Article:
Crying Won’t Kill Anyone

When the article about my story came out this week.  The reporter stated “She said her support system dropped off months after Kevin died. Friends stopped communicating with her and later told her they didn’t know what to say or do.”  While I was fortunate to have amazing family and a few key friends who stuck with me through thick and thin (I hope you know who you are) some just weren’t there.  I received a sympathy card and maybe one or two phone calls.  That was it.  To me, I needed friends calling weekly to check in on me.  I needed them to take me out to dinner.  I needed them to let me talk about it if I wanted to, or to not if I didn’t.

There are many articles and advice columns floating around about what friends and family should do or say to a friend or family member who is grieving.  It is a difficult position.  Not everyone has the same approach.  Everyone receives sympathy differently.  But one thing that keeps coming up in discussions is the issue of crying.

I am here to tell you that crying won’t kill anyone.

If you are worried that if you talk about my late spouse, I may cry.  You won’t die if this happens.

You may be worried that I may get upset at “no reason” (false statement here) and cry “at the drop of a hat”.  Again, this reaction will not kill you.

You may be worried that when these things happen that you won’t be able to make me stop crying, that you won’t be able to fix what is wrong, that you will have nothing to say.  This is all O.K.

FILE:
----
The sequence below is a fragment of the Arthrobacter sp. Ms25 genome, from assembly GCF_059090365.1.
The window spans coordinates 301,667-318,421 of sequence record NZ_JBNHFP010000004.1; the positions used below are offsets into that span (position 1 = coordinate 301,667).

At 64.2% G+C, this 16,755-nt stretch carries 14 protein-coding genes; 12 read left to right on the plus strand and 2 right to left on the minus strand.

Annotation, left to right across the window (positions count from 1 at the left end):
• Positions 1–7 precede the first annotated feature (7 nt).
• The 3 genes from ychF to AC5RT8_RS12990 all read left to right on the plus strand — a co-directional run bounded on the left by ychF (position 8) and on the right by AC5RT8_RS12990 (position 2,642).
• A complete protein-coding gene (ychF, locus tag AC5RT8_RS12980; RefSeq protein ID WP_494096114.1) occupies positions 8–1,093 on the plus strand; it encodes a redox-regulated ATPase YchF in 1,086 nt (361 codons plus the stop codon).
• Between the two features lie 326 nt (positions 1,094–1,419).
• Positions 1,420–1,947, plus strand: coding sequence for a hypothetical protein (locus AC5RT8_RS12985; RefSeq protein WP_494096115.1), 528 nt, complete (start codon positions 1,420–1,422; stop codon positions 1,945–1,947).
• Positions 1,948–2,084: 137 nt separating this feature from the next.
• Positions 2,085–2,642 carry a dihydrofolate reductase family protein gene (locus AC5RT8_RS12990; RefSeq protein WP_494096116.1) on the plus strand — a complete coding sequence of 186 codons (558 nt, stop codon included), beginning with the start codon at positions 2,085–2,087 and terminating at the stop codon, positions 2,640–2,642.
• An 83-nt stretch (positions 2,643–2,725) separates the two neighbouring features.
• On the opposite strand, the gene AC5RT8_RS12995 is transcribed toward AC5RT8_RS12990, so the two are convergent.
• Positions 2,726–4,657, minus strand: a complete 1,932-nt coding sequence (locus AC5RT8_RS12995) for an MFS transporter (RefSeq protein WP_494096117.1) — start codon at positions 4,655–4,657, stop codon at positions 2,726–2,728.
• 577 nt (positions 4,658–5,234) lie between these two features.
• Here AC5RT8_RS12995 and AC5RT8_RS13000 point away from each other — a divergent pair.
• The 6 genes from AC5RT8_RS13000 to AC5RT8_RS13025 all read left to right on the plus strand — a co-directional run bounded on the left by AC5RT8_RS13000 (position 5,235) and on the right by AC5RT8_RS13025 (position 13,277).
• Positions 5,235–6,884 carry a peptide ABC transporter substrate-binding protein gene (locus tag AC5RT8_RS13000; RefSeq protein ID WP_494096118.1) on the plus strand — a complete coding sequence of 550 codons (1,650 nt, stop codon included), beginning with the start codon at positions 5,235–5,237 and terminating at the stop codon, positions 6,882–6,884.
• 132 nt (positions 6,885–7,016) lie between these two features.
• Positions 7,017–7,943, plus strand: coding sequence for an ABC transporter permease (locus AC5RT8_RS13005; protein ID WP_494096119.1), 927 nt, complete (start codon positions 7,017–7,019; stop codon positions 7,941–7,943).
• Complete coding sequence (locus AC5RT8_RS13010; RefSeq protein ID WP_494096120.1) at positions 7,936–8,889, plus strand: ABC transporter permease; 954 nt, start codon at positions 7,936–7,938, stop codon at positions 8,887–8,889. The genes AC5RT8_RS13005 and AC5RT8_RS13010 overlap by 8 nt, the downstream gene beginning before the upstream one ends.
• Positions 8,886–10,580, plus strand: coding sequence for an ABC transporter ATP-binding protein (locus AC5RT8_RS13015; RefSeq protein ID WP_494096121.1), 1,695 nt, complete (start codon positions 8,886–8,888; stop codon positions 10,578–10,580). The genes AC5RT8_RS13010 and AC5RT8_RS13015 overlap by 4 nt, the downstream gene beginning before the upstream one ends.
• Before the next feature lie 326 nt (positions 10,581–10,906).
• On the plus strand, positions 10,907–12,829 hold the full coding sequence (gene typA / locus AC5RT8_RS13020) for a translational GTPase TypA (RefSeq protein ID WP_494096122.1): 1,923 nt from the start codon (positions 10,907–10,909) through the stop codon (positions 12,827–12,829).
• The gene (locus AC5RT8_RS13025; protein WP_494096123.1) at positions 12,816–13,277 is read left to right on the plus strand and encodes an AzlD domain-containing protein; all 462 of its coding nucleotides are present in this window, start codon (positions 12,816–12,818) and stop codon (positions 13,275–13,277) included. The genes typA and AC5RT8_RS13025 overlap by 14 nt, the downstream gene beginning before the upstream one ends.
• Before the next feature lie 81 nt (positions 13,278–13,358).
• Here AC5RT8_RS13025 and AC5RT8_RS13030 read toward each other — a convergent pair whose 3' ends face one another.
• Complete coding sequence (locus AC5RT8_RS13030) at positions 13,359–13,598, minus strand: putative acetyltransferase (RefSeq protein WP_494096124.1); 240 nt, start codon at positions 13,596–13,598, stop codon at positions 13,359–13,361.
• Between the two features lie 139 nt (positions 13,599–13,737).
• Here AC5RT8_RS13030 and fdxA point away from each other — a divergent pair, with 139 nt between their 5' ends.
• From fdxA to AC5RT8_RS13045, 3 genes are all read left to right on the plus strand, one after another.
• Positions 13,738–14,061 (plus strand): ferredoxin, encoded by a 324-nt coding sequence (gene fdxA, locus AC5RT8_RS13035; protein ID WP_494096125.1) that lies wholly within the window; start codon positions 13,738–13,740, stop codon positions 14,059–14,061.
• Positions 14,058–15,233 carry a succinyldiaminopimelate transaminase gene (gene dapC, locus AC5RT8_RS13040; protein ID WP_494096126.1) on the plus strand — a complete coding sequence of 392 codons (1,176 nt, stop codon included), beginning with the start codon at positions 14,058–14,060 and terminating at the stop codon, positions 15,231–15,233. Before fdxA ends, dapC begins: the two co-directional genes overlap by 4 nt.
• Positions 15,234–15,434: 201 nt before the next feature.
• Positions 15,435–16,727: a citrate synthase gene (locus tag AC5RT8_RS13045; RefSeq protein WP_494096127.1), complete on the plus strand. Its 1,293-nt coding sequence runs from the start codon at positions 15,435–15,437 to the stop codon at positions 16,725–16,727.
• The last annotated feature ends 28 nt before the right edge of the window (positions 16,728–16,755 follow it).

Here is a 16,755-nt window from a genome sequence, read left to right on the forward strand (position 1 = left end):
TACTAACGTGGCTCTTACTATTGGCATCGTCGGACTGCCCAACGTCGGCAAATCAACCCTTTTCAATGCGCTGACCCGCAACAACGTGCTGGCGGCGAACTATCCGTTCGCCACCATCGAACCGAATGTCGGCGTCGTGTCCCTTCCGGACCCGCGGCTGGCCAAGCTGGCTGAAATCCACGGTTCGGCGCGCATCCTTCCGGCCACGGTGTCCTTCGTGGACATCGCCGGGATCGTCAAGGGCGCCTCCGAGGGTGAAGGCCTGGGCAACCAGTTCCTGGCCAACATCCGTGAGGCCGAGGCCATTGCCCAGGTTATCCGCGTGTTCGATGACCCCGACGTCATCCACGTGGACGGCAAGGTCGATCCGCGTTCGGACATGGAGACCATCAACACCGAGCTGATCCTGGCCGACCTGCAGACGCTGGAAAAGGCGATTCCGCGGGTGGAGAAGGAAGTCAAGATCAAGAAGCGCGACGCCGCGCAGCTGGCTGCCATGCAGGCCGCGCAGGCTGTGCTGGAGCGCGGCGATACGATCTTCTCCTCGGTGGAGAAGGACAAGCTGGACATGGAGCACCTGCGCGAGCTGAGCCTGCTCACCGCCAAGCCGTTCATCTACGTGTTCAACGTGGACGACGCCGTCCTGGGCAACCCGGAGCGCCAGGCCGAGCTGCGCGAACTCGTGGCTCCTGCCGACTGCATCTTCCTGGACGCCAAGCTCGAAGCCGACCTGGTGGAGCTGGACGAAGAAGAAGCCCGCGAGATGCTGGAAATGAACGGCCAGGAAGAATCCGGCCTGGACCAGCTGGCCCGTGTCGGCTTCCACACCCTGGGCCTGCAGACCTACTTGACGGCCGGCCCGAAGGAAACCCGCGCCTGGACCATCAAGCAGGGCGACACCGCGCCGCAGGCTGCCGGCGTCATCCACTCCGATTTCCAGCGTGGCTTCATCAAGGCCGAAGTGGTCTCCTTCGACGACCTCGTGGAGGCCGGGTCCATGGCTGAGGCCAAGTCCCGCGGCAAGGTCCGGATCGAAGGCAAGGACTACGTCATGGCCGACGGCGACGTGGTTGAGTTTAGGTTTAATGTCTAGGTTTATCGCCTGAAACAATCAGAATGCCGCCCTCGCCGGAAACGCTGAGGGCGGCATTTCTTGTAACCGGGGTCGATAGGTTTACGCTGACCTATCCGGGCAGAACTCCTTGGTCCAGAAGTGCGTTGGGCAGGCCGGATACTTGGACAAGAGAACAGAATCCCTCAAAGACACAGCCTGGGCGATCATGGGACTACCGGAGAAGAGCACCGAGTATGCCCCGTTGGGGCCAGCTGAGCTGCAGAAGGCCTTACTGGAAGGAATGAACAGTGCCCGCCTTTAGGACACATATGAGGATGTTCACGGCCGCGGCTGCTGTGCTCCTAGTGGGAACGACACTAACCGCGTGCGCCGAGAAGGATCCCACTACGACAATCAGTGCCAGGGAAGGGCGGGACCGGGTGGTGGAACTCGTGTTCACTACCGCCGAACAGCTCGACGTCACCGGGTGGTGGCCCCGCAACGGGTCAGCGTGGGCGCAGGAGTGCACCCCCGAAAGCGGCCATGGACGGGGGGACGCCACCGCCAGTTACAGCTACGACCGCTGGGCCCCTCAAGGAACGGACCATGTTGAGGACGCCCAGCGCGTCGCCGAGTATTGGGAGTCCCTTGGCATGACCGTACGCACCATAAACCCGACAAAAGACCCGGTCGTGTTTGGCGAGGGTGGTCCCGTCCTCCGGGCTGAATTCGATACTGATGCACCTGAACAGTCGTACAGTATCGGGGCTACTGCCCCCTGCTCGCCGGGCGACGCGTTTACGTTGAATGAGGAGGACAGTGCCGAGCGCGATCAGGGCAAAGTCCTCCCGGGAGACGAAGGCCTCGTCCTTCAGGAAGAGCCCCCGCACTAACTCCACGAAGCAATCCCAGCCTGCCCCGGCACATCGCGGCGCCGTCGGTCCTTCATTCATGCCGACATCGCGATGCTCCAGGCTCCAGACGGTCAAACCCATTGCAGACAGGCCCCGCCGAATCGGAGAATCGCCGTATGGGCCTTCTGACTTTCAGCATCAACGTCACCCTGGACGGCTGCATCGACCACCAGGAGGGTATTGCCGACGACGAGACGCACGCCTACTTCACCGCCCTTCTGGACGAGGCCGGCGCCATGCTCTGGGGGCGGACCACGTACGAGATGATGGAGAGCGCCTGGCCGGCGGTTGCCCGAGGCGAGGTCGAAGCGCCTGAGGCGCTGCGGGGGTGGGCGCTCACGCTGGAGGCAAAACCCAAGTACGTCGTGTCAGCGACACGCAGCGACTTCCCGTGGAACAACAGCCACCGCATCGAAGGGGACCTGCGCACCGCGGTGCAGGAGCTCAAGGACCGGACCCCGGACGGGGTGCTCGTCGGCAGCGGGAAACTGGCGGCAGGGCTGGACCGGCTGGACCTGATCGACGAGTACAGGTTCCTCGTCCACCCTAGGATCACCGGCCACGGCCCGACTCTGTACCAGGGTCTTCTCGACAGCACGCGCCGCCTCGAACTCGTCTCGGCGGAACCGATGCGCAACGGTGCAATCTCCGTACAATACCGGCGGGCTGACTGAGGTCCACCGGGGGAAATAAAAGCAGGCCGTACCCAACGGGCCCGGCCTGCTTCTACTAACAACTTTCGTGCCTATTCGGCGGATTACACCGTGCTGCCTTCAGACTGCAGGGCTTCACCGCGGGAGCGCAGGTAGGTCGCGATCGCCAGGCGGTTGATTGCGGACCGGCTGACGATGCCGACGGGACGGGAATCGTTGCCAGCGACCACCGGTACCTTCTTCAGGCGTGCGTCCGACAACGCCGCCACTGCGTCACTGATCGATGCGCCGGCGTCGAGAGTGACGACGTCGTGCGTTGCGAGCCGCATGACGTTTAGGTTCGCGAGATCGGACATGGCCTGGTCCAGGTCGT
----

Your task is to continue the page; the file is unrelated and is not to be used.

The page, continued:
Crying can be awkward.  Here’s the thing with crying though, it’s a release.  We feel comfortable enough to do it around YOU.  While you may not see it as such, this is an honor.  Crying does not mean it is the perfect opportunity to fix something.  You can’t fix dead.

You cannot fix dead.

You cannot take away my pain with any words.

What you can do it stick with me through the tears, however awkward it may be.

You can call me the next day to make say hello and that you were thinking of me.  Skip the “Are you OK?” part.

You can hug me.

You can continue to be there.

None of this will kill you.

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Comments 3

  1. Wow….wonderful post. It has been 7 years since my spouse passed away and honestly it is more difficult now than the first few years. The loneliness is terrible and friends seem to have forgotten that my situation hasn’t changed. I still sit at home alone on weekends, spend holidays just myself & kids. On top of it all, my family seems to have forgotten as well. Im not an emotional mess but funny how quickly people forget.

  2. Maybe it’s time to let them know the support that you need instead of assuming they know. Invite people over and see what happens. And if they don’t come, find new friends. Much love and hugs to you this holiday season. It ain’t easy.

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